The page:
I doubt anything will look different, except for more sprawl. If I look at my home town 30 years ago, it's essentially the same. In 30 years we just widened the freeway and added a bunch of new housing developments and some shopping centers.
Thirty years isn't enough time to effect major changes.
Did you guys read the James Altucher piece "NYC is dead forever -- here's why"? It sheds light on the most adverse impacts of the Covid pandemic on NYC. It is difficult to argue against his points as well. With so many restaurants and businesses being permanently closed down, coupled with the mass exodus of people, NYC might just cease to be the throbbing city it was until March 2020. An unimaginably large number of office buildings have remained empty, and companies have no incentive to phase out remote work, especially since it saves them money that would otherwise be spent on essential physical infra spending and maintenance. Employees have reported more productivity, thanks to improved bandwidths. So: really no incentive for companies to eliminate remote work. If anything, they're getting more out of employees for the same pay (or reduced pay--depending on the industry you're in).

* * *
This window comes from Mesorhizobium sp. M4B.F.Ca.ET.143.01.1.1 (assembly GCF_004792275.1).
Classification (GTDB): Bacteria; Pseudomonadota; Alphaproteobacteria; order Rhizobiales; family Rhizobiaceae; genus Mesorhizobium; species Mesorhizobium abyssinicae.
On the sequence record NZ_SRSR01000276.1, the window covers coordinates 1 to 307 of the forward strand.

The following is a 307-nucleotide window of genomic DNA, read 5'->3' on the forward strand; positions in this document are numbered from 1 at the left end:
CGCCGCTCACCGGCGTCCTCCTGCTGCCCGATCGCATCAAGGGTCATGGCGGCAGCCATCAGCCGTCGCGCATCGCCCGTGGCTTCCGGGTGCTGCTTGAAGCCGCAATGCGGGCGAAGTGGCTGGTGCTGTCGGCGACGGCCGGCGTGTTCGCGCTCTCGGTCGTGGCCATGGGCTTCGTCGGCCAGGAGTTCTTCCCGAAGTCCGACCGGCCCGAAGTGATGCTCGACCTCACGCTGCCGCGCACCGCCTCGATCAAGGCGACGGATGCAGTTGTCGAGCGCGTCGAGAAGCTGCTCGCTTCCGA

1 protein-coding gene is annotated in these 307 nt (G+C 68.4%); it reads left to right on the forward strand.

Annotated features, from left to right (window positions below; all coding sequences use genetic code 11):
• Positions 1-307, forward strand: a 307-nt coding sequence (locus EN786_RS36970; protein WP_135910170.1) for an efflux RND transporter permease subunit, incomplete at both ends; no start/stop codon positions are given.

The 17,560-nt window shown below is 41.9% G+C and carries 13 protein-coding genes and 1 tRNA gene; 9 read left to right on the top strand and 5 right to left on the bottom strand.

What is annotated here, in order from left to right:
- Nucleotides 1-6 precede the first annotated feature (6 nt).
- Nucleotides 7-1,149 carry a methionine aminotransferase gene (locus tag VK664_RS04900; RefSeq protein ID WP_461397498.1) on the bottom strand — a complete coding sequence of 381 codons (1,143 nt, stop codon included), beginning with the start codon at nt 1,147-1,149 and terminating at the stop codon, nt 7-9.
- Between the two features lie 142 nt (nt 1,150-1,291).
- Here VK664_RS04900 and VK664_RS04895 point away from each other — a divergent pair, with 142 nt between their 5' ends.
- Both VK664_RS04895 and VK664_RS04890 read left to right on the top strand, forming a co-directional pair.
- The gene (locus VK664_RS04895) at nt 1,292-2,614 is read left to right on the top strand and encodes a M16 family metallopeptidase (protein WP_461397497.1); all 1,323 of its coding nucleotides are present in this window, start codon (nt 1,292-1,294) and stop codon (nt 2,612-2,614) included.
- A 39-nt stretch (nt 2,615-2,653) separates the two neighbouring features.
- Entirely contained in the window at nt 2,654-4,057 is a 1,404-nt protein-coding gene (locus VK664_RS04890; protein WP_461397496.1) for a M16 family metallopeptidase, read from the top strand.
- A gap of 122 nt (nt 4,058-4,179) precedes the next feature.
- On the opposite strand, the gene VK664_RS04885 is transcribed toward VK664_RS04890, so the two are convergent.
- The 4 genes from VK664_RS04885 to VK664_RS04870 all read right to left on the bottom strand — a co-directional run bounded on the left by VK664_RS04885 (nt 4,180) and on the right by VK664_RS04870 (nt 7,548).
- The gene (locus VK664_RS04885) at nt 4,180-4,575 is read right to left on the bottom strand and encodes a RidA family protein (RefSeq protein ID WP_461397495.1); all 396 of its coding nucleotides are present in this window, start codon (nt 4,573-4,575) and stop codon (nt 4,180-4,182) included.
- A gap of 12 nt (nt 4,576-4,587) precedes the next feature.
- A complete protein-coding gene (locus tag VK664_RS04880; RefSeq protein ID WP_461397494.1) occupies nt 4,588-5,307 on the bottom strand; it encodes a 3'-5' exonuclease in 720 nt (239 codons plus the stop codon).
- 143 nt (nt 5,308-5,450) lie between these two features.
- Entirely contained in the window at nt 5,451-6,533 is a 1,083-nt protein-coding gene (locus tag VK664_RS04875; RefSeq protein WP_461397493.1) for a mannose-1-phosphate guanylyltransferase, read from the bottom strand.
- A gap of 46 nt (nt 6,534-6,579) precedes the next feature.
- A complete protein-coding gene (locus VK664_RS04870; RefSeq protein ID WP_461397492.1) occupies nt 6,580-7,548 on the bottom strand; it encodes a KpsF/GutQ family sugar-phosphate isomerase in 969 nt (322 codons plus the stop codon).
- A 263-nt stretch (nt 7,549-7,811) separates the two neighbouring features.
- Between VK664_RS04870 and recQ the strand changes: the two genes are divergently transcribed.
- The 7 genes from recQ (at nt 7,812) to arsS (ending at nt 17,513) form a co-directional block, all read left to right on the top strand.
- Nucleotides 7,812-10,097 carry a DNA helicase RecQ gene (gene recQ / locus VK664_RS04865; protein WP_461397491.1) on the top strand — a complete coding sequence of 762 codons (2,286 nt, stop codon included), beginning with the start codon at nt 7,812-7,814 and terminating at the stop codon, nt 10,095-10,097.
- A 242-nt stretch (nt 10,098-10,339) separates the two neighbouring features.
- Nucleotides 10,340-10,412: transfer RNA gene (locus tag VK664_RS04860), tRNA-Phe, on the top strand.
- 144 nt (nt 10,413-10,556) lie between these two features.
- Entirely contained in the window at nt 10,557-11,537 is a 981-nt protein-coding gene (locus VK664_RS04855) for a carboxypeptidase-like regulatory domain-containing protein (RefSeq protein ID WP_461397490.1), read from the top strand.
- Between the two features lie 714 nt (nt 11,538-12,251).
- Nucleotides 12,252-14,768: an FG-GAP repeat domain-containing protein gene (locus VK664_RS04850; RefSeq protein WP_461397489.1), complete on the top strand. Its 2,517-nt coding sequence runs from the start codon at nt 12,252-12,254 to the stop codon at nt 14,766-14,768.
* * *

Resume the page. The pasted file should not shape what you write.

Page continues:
In sum, the piece argues that cities that were until now Tier 2 may become Tier 1 -- financially and culturally. Work is definitely going to change further. Remote work is highly likely to become the norm, with the exception of brick and mortar industries. For a while now sociologists have also been suggesting that the nature of work would gradually change as we progress further into the 21st century. Homes will be reimagined; home offices will not be an elite thing only. A significant number of people would work remotely. Yet, this is not all rosy. The inability to separate work from home will also mean employers will regulate more than just our "work hours." We are likely to be subjected to increased monitoring. The pandemic, they argue, has only accelerated this process.